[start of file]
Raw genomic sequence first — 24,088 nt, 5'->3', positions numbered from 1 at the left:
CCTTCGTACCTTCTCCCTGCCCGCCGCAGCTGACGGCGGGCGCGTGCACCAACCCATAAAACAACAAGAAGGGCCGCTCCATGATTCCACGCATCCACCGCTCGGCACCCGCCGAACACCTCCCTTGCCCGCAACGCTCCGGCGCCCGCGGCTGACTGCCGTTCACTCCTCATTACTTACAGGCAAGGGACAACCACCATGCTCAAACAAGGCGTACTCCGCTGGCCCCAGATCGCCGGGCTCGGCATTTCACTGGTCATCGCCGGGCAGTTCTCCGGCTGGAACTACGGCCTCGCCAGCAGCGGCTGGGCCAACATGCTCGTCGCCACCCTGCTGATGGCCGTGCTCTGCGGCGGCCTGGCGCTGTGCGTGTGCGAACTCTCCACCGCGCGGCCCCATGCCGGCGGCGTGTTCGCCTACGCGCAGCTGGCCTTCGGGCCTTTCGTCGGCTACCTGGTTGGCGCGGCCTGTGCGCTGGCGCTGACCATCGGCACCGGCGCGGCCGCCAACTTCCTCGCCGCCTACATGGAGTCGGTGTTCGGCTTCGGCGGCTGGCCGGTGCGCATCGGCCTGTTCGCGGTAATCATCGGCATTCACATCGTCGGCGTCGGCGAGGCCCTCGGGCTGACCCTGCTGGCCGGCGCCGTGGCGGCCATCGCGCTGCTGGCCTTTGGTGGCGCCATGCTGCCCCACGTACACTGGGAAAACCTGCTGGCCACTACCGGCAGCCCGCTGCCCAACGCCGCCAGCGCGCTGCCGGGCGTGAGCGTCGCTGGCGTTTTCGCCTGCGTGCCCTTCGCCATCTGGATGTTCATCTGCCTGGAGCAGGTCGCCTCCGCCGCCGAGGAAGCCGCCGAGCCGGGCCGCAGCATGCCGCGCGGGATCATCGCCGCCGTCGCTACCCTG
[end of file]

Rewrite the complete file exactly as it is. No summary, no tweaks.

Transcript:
Raw genomic sequence first — 24,088 nt, 5'->3', positions numbered from 1 at the left:
CCTTCGTACCTTCTCCCTGCCCGCCGCAGCTGACGGCGGGCGCGTGCACCAACCCATAAAACAACAAGAAGGGCCGCTCCATGATTCCACGCATCCACCGCTCGGCACCCGCCGAACACCTCCCTTGCCCGCAACGCTCCGGCGCCCGCGGCTGACTGCCGTTCACTCCTCATTACTTACAGGCAAGGGACAACCACCATGCTCAAACAAGGCGTACTCCGCTGGCCCCAGATCGCCGGGCTCGGCATTTCACTGGTCATCGCCGGGCAGTTCTCCGGCTGGAACTACGGCCTCGCCAGCAGCGGCTGGGCCAACATGCTCGTCGCCACCCTGCTGATGGCCGTGCTCTGCGGCGGCCTGGCGCTGTGCGTGTGCGAACTCTCCACCGCGCGGCCCCATGCCGGCGGCGTGTTCGCCTACGCGCAGCTGGCCTTCGGGCCTTTCGTCGGCTACCTGGTTGGCGCGGCCTGTGCGCTGGCGCTGACCATCGGCACCGGCGCGGCCGCCAACTTCCTCGCCGCCTACATGGAGTCGGTGTTCGGCTTCGGCGGCTGGCCGGTGCGCATCGGCCTGTTCGCGGTAATCATCGGCATTCACATCGTCGGCGTCGGCGAGGCCCTCGGGCTGACCCTGCTGGCCGGCGCCGTGGCGGCCATCGCGCTGCTGGCCTTTGGTGGCGCCATGCTGCCCCACGTACACTGGGAAAACCTGCTGGCCACTACCGGCAGCCCGCTGCCCAACGCCGCCAGCGCGCTGCCGGGCGTGAGCGTCGCTGGCGTTTTCGCCTGCGTGCCCTTCGCCATCTGGATGTTCATCTGCCTGGAGCAGGTCGCCTCCGCCGCCGAGGAAGCCGCCGAGCCGGGCCGCAGCATGCCGCGCGGGATCATCGCCGCCGTCGCTACCCTG